4. Trace Over Other People’s Alphabets
When you’re first starting out, Andrea Campos shows you how it may be helpful to find some other alphabets and trace over them. We recommend investing in a lightbox in order to trace the different letterform designs. Eventually, if you trace enough of the alphabets, the brush motions will root themselves in your muscle memory, and you’ll be able to incorporate the letterforms into your original projects.
Once you get those basic letterforms down, you might want to start experimenting with some more advanced techniques to really make your pieces stand out.
Play with the Guidelines
A very simple way to have fun with your brush lettering is to play with your guidelines, an adjustment that will then affect your letterforms. For instance, Carmel Wilson shows what happens when she lowers and then raises the median line.
Peggy Dean shows brush letterers how they can add bounce lettering to give their pieces some serious pizzazz. First you start off by sketching your basic guidelines and brushing your word as you normally would. Then, you notice where the letters naturally dip and rise to decide which features you’d like to accentuate. Peggy actually draws arrows on each letter and then references that quick blueprint when she draws the bouncy version. Then, just redraw the word while referring to your blueprint. Peggy for instance draws “Hello” and then lowers the h past the baseline while raising the e above the midline.
In her class, Brush Lettering: The Beginner’s Guide, Peggy Dean also explains how to create an Ombre Effect. This technique is super easy to learn and is sure to elevate your brush lettering to sensei status. It basically allows different colored letters to blend into each other, creating an effect that’s super eye-catching. First you take a darker pen and you scribble on a blending palette. If you don’t have a blending pallette any piece of plastic will do. Then you dip the lighter pen into the darker ink on the blending palette until it’s saturated in that darker color. When you begin to write, the ink will then start off as the darker color and will eventually transform back into the original, lighter color. Pretty cool stuff!
Peggy Dean also shows us how adding a watercolor background is another really fun technique that you can accomplish with a simple piece of plastic. First, you scribble one or two of your brush pens onto the piece of plastic; then, you spray it with a mist of water; next, you lay the plastic sheet over your paper, rub it into the paper, drag, dab, and let dry. Before you know it, you’ll have an amazing watercolor background on which to brush letter.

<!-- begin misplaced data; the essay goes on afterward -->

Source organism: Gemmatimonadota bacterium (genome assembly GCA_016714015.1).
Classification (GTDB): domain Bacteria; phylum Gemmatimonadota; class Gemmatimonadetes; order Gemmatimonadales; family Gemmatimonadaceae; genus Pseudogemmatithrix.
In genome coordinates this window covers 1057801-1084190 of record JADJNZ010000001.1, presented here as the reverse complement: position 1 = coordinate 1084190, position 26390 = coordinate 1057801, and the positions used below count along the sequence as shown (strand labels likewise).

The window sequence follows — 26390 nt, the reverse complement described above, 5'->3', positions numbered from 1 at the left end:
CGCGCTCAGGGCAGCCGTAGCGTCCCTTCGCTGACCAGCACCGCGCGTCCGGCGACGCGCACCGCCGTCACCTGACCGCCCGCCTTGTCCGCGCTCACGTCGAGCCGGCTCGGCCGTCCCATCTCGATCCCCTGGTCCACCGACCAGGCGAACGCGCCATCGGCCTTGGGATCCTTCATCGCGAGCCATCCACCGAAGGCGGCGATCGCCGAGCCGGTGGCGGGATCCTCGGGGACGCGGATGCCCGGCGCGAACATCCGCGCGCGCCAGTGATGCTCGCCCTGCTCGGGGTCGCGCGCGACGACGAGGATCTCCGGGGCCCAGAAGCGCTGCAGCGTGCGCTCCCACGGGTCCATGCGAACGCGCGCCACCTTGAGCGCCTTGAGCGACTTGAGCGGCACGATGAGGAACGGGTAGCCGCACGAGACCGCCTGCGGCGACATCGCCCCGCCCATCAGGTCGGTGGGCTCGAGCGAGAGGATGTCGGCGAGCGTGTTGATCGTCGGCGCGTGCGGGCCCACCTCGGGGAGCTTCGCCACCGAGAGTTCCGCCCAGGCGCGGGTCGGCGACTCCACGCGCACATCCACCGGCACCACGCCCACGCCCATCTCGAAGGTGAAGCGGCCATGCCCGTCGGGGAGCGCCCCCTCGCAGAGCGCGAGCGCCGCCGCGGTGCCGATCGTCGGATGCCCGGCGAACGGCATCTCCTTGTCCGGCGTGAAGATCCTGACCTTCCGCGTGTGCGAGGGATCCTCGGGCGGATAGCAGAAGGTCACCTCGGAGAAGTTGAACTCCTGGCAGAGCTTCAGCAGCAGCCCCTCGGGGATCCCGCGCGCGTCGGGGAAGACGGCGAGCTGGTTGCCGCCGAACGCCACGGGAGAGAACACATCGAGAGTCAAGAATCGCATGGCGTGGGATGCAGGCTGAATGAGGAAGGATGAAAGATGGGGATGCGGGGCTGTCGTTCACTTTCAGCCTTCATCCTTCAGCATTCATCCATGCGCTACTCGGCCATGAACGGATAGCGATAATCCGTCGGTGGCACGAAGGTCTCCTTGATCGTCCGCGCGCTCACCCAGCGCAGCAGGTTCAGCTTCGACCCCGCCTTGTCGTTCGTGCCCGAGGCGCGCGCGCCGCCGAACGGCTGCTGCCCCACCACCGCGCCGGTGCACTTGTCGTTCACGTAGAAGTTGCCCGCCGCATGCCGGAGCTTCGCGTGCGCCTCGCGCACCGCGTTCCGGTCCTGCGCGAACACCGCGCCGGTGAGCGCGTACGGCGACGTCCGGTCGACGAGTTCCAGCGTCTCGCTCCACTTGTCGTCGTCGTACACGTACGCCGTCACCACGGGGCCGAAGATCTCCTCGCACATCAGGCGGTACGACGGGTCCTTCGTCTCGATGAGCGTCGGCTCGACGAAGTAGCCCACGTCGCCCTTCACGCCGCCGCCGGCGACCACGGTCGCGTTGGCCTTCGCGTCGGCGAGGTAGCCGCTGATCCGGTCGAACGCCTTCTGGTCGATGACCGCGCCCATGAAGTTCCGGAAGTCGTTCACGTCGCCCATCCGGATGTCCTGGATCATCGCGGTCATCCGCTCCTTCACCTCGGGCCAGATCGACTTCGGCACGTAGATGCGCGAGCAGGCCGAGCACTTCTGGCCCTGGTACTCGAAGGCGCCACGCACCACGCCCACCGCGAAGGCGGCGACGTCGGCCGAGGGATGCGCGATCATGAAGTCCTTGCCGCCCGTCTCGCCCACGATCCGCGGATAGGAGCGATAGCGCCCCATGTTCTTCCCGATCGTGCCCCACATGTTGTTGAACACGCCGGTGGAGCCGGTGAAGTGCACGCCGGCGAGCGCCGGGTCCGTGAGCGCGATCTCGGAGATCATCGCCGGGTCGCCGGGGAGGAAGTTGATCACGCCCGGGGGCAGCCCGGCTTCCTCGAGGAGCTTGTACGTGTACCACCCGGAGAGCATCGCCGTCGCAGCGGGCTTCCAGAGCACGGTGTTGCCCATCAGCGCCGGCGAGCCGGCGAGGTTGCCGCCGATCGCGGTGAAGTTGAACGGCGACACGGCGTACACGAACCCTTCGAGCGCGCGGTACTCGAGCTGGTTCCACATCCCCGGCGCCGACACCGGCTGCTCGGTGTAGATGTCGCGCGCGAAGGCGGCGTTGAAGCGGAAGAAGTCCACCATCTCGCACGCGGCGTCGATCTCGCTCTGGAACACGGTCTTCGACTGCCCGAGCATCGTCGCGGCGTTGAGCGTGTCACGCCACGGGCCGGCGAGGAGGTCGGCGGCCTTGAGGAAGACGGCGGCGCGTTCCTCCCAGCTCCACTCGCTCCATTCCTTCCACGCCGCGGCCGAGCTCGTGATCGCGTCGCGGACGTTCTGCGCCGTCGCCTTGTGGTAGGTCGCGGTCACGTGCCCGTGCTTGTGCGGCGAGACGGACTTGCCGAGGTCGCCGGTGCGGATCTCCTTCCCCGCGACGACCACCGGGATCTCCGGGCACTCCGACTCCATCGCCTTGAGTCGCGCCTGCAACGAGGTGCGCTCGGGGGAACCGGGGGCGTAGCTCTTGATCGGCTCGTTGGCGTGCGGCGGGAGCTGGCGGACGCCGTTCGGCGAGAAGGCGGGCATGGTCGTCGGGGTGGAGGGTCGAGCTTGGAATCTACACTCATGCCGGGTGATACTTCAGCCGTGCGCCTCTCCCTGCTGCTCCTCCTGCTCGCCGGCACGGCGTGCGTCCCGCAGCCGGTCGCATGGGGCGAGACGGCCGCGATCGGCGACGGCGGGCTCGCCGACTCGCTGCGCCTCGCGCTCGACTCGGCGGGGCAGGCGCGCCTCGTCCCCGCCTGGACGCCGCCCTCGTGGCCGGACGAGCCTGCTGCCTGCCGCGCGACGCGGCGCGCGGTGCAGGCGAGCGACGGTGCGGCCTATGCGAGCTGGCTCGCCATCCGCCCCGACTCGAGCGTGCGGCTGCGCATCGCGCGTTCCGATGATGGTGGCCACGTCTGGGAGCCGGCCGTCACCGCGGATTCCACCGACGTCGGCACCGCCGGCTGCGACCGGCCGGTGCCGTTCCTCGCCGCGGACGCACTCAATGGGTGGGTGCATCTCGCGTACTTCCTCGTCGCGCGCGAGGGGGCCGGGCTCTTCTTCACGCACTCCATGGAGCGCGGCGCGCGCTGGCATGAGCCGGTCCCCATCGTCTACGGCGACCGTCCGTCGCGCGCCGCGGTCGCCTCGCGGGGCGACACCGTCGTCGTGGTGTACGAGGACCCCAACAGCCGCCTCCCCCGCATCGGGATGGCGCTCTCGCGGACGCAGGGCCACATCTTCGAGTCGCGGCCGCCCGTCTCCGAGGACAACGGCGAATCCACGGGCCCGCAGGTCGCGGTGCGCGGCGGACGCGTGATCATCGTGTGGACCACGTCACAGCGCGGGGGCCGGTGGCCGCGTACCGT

While this guide isn’t too shabby, we definitely recommend that you check out some classes to really dig deep into the basics. These classes are taught by brush lettering pros who really know their stuff -- they’ll show step by step instructions on how to draw the basic strokes, the more advanced techniques, and a lot of the classes even come with stroke worksheets and brush lettering practice alphabets.
This is a comprehensive 49 minute class that goes through choosing a brush pen, going through the basic strokes, and even designing a project. Peggy’s an amazing teacher and makes brush lettering look easy while understanding the kind of practice it takes to truly get good.
Peggy’s class also provides students with an extensive brush pen guide along with three basic strokes practice sheets (guidelines included). She also included a folder full of straight and slanted practice guides that are integral for any beginner.
Carmel Wilson’s class is an extremely informative tutorial, going through the tools you need, how to warm up, why the guidelines are so important, the letters and their relationships within an alphabet, and how to custom brush letter a quote.
Carmel’s class also features an amazing, basic strokes worksheet as well as a fully traceable brush lettering alphabet. In addition, Carmel’s class includes a supply list featuring brush pens, microns and fineliners, and other basic brush lettering accessories.
This is a super accessible, 28 minute class that really nails down the basics. Andrea is a great teacher and she covers a lot of ground handily. She shows students how to get comfortable with their brush pens, why guidelines are so important when starting out, how to draw letters correctly, when (and how) to break the rules, and even goes through a project example. Her class already has 5,197 students and 89 completed projects.
Brush Lettering Instagrams
Let’s be honest, we know you’re already probably lurking on Instagram day and night! Why not keep up to date on some of the top brush letterers (and their creations) while you’re at. There’s no better way to get inspired than by learning from the best.
Can’t get enough brush lettering? Skillshare’s easy, accessible, and verifiably awesome brush lettering classes will help you become a pro in no time. Check out Peggy Dean’s Brush Lettering: The Beginner’s Guide, one of our most popular brush lettering classes and the foundation for much of this guide.